15 Serial Killers: Docufictions


SKU: 9780974503103
Author: Jaffe, Harold
Illustrator: Lipman, Joel
Publication Date: 10/01/2003
Publisher: Raw Dog Screaming Press
Binding: Paperback
Media: Book
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If you enjoy the show Mind Hunter–

Taking as his text Georges Bataille’s insight that “only at the extremes is there freedom,” critically acclaimed “guerrilla writer” Harold Jaffe documents Bataille’s aperçu with 15 bone-chilling illustrations. Manson, Starkweather, Speck, Son of Sam, the Night Stalker, Aileen Wuornos, the Unabomber, Dahmer, Bundy, Gacy, Kemper, Kevorkian and Kissinger are not merely present and accounted for, they are rendered into a “reality TV” that you’ve never seen before.

Widely praised as a virtuoso stylist, Jaffe employs a number of narrative stratagems, such as letters, monologues, interviews and “unsituated dialogues” to torque the flattened, cartoon-like serial killers into a potently unnerving third dimension.

As in False Positive, Straight Razor, Eros Anti-Eros and Sex for the Millennium, Jaffe’s “docufictions” are at the same time lucid, intricate, gruesome, infinitely sad, and hilarious. At the end we are left with a profoundly incisive commentary on America’s insatiable consumption of extremity, conveniently masked as moral condemnation.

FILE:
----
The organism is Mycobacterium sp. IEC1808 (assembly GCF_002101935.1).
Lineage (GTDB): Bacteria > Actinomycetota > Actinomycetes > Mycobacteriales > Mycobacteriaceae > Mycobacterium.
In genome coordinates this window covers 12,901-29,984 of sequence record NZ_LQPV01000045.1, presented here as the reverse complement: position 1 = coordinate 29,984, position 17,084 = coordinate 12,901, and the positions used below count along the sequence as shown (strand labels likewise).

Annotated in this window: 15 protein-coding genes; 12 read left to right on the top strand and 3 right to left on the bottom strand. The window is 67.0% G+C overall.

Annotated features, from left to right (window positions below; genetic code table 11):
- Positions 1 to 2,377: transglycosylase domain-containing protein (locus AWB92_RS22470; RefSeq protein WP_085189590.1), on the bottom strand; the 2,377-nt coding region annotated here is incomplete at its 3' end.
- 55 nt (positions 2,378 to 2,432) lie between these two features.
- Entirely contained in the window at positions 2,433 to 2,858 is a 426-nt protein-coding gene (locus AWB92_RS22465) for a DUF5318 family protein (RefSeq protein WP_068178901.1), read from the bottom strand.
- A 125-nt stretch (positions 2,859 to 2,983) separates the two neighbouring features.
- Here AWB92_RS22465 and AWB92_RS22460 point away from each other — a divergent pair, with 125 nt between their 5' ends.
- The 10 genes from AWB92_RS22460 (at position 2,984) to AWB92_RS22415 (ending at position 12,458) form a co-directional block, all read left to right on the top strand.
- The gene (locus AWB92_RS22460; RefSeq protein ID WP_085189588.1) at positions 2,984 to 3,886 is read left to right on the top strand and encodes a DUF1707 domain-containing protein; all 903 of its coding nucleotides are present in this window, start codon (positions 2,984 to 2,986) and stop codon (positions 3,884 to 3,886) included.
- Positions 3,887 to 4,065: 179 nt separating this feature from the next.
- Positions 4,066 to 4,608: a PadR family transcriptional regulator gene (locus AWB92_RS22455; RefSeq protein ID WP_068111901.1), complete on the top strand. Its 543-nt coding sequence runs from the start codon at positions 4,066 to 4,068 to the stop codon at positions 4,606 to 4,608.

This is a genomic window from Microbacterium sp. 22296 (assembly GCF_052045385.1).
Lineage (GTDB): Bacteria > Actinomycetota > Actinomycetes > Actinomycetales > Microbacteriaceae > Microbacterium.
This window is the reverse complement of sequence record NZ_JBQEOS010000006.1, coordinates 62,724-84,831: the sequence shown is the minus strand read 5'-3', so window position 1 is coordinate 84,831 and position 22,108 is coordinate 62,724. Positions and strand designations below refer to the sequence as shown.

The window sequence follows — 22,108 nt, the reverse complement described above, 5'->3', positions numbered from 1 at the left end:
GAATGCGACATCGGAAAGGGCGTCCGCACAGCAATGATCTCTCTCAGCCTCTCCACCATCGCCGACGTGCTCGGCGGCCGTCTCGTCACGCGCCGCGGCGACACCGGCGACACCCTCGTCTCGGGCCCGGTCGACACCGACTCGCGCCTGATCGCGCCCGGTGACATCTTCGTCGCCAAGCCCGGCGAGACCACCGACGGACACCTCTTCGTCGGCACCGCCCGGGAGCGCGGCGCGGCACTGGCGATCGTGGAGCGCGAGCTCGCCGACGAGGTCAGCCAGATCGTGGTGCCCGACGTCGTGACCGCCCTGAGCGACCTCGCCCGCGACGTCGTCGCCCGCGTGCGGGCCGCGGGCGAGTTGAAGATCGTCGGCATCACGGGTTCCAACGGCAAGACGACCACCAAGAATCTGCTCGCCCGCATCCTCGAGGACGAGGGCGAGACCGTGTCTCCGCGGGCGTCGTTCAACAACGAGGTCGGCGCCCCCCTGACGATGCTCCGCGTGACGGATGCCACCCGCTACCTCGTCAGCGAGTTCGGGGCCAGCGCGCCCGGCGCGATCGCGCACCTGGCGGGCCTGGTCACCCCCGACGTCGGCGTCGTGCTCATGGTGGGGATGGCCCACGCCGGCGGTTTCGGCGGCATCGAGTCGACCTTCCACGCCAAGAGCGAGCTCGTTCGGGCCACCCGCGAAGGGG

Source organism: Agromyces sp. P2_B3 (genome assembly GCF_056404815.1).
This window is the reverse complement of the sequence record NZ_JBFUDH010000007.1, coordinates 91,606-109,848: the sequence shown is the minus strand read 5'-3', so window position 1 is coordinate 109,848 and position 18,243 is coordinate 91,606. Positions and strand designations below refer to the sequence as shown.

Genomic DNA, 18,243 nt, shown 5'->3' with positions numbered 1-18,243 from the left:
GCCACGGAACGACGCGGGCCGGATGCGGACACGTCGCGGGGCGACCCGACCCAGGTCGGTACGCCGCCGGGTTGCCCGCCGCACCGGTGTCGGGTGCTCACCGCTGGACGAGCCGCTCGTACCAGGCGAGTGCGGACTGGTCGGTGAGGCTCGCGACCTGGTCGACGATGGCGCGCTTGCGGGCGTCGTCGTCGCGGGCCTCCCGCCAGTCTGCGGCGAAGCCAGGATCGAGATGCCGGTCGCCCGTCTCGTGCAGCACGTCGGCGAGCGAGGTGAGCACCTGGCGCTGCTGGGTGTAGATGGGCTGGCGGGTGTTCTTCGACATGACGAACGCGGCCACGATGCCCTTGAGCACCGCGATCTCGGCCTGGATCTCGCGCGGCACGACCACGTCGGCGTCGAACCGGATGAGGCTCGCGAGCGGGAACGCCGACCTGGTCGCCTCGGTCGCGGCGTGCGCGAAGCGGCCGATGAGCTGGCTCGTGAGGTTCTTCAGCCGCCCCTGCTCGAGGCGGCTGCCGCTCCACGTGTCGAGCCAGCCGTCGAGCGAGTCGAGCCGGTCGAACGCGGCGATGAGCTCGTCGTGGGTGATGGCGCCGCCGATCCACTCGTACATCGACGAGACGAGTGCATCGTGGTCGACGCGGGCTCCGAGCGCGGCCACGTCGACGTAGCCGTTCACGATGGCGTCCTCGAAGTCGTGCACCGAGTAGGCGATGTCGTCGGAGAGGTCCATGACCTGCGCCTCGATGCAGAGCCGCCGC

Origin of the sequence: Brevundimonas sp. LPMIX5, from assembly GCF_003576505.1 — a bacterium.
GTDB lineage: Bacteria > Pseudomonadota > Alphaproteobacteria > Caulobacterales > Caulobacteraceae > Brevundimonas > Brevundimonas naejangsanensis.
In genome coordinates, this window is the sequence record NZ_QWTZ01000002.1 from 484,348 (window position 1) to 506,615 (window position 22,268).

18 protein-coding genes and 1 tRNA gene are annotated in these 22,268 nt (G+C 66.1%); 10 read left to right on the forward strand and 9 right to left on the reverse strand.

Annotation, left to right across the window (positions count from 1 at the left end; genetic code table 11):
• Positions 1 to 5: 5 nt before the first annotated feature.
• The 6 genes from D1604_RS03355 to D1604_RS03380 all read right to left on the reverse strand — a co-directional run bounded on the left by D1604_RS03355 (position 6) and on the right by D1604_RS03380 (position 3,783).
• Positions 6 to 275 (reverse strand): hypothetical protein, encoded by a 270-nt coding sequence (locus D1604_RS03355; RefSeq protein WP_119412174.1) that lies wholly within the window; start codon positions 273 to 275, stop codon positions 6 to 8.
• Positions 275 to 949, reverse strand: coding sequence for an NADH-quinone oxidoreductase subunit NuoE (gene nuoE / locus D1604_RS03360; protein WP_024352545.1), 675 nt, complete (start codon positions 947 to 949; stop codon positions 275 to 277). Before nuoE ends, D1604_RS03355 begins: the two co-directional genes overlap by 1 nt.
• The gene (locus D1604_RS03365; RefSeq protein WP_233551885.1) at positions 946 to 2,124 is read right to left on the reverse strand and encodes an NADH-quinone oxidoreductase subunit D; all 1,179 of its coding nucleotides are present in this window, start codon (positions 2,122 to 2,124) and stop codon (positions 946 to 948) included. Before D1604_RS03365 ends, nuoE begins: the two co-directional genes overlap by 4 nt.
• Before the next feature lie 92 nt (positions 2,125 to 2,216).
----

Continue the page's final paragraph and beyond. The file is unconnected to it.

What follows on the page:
“As in previous works by Jaffe, 15 Serial Killers looks at serial killers through a unique point of view that resists glamorization, and it is effective at reaching deeply into the hic et nuc of the situation…one cannot but admire Jaffe’s courage (and gall) in using these notorious figures as the inspiration for “docufiction.” The potential of ‘docufiction’ is philosophically and narratologically rich.”
American Book Review

“Certain parts of the book had me wondering if he was actually there, hanging out with the killers, sharing a six-pack with them, and watching the way they tore their victims apart. 15 Serial Killers is a flashback into America’s horrid past, delightfully written so the reader can relate to the fifteen psychopaths Jaffe describes, and sometimes becomes.”
–Stephanie Simpson-Woods, The Midwest Book Review